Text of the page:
Public Speaking

My Top 5 Tips For New Public Speakers

Danny Leibrandt

Haylie Carder

May 6, 2024

Last week, I had the incredible opportunity to speak at two conferences. With only a few days' notice for each, it was a whirlwind experience. Despite the short preparation time, the audience loved it. Reflecting on what made my talks successful, I realized there are some key strategies that any new speaker can use to excel on stage. Here are my top five tips for new speakers.

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1. Start with a Story

Every great speaker knows the power of storytelling. Stories captivate your audience and make your message more relatable and memorable. When I was preparing my talks on AI and SEO, I initially struggled to find a story that tied everything together. Then, two days before the first conference, I had a meeting with a roofer. We reviewed his SEO options, and he mentioned an SEO program that used AI for everything—a clear violation of Google’s guidelines.

That night, it hit me: this was the perfect story to frame my talk. I began my presentation with this real-world example, explaining the pitfalls of relying too heavily on AI in SEO. It immediately grabbed the audience's attention and set the stage for the lessons I wanted to impart.

2. Talk from Experience

Audiences appreciate authenticity. Sharing personal experiences not only establishes your credibility but also makes your message more engaging. During my talks, I discussed how I achieved my Google Knowledge Panel and how I generate 55 pieces of content from one idea. These examples showcased my expertise and provided practical insights that attendees could apply to their own work.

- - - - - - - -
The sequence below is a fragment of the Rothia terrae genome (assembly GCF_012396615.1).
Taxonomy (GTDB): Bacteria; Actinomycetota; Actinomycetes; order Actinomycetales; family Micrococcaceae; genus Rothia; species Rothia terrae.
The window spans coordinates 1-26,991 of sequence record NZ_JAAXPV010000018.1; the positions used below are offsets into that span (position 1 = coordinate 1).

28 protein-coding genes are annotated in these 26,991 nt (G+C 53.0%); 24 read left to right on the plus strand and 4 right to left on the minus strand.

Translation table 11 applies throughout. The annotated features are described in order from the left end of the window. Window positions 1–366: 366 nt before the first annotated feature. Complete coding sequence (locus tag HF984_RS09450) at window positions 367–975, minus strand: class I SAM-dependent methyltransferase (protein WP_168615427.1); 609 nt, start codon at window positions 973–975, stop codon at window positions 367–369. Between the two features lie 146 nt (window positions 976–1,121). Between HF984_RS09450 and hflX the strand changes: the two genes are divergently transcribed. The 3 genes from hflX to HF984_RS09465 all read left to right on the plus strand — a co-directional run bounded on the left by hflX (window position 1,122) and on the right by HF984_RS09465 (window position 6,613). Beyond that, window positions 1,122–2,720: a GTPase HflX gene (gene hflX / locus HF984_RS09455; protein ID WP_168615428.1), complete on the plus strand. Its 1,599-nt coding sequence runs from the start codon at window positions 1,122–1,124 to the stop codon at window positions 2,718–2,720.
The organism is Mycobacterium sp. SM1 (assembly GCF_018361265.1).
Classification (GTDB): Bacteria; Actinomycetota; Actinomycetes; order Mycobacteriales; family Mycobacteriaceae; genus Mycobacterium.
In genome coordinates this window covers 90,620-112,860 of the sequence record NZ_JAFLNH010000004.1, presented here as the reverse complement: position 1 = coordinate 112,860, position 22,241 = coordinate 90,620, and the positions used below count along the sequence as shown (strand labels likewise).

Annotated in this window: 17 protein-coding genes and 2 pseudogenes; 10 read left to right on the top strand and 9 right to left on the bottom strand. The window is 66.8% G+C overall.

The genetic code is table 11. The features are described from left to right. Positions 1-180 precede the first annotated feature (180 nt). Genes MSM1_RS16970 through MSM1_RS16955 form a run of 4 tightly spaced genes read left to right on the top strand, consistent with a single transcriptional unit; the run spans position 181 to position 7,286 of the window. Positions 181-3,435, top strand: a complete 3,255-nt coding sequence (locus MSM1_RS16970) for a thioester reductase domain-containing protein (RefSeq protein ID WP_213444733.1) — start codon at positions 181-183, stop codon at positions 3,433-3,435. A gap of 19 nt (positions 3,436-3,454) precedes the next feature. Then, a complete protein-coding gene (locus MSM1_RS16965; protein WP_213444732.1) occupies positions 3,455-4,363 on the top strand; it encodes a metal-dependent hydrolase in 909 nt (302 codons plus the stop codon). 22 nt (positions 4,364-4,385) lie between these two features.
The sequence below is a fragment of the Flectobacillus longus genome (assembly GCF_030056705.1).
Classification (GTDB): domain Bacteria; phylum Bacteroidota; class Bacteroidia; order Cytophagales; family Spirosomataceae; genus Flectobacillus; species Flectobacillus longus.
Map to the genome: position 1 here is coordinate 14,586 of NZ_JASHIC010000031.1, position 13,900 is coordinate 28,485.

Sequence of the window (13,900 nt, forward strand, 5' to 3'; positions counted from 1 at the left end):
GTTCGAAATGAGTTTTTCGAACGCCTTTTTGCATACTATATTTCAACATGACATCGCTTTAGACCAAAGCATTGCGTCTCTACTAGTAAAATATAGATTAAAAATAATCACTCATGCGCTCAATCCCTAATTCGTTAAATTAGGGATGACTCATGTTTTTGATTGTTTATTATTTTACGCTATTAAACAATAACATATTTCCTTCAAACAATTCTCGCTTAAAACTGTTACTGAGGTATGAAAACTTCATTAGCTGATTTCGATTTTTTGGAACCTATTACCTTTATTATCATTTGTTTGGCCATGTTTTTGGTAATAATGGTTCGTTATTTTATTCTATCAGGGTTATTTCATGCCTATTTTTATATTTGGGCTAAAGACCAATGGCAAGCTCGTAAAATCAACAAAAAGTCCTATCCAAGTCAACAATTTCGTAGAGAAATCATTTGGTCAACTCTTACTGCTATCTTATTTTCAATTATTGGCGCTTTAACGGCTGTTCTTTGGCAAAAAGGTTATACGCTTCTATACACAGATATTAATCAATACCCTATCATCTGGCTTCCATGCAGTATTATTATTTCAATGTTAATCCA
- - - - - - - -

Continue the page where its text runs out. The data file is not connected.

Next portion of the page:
I avoided vague industry jargon and instead focused on my own journey. This approach resonated with the audience because they could see that I wasn’t just reciting theories—I was sharing what had worked for me.

3. Tie Back to One Big Lesson

Every speech should have one clear, overarching lesson. Audiences can easily get overwhelmed by too many statistics and points. My main lesson was the importance of following EEAT (Expertise, Authoritativeness, and Trustworthiness). I structured my talk to:

  • Explain what EEAT is

  • Provide a bad example of its absence

  • Highlight why it’s important

  • Share how I implement EEAT

  • Guide the audience on how they can apply it themselves

This focused approach ensured that my audience left with a clear understanding of the key takeaway.

4. Don’t Sell Anything

One of the quickest ways to lose your audience’s trust is to try to sell them something during your talk. The moment people sense a sales pitch, they become skeptical of your motives. Instead, focus on delivering value and building trust.

I made it a point not to sell anything during my presentations. Instead, I provided valuable information and practical tips that attendees could use right away. This approach not only kept the audience engaged but also built goodwill and trust.

5. Bring the Energy

Public speaking can be nerve-wracking, but energy and enthusiasm can make a huge difference. Rather than standing still and speaking in a monotone voice, I moved around the stage and spoke with passion. This not only made me feel more comfortable but also kept the audience engaged.

I treated my talks like conversations with friends—light-hearted, dynamic, and full of energy. This approach might not work for everyone, but finding a way to bring energy to your presentation is crucial.

Final Thoughts

Speaking on stage can be intimidating, but like any other skill, it gets easier with practice. I’ve now spoken at three conferences, and each one has been progressively easier. Your first speech might be challenging, but the more you do it, the better you’ll become.


  1. Start with a story

  2. Talk from experience

  3. Tie back to one big lesson

  4. Don’t sell anything

  5. Bring the energy

Public speaking is a journey. It’s about finding your voice, connecting with your audience, and delivering value. I hope you found these tips helpful. If you did, please comment down below ⬇️ and share your own experiences and tips for public speaking.